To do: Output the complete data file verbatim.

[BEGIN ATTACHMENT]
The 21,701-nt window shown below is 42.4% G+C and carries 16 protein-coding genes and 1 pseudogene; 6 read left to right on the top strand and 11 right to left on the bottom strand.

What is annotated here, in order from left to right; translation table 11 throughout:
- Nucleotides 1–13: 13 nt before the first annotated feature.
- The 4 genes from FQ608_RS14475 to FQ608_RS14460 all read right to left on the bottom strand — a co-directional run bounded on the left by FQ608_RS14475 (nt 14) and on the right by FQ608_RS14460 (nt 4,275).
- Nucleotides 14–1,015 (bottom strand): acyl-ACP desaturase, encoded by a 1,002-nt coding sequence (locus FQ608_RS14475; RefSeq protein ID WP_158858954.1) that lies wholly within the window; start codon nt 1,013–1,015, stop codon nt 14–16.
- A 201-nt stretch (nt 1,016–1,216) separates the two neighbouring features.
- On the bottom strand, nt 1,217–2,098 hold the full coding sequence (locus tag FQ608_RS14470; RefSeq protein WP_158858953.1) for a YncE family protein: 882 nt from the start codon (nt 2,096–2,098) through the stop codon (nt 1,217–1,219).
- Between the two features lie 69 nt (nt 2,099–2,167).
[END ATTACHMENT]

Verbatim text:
The 21,701-nt window shown below is 42.4% G+C and carries 16 protein-coding genes and 1 pseudogene; 6 read left to right on the top strand and 11 right to left on the bottom strand.

What is annotated here, in order from left to right; translation table 11 throughout:
- Nucleotides 1–13: 13 nt before the first annotated feature.
- The 4 genes from FQ608_RS14475 to FQ608_RS14460 all read right to left on the bottom strand — a co-directional run bounded on the left by FQ608_RS14475 (nt 14) and on the right by FQ608_RS14460 (nt 4,275).
- Nucleotides 14–1,015 (bottom strand): acyl-ACP desaturase, encoded by a 1,002-nt coding sequence (locus FQ608_RS14475; RefSeq protein ID WP_158858954.1) that lies wholly within the window; start codon nt 1,013–1,015, stop codon nt 14–16.
- A 201-nt stretch (nt 1,016–1,216) separates the two neighbouring features.
- On the bottom strand, nt 1,217–2,098 hold the full coding sequence (locus tag FQ608_RS14470; RefSeq protein WP_158858953.1) for a YncE family protein: 882 nt from the start codon (nt 2,096–2,098) through the stop codon (nt 1,217–1,219).
- Between the two features lie 69 nt (nt 2,099–2,167).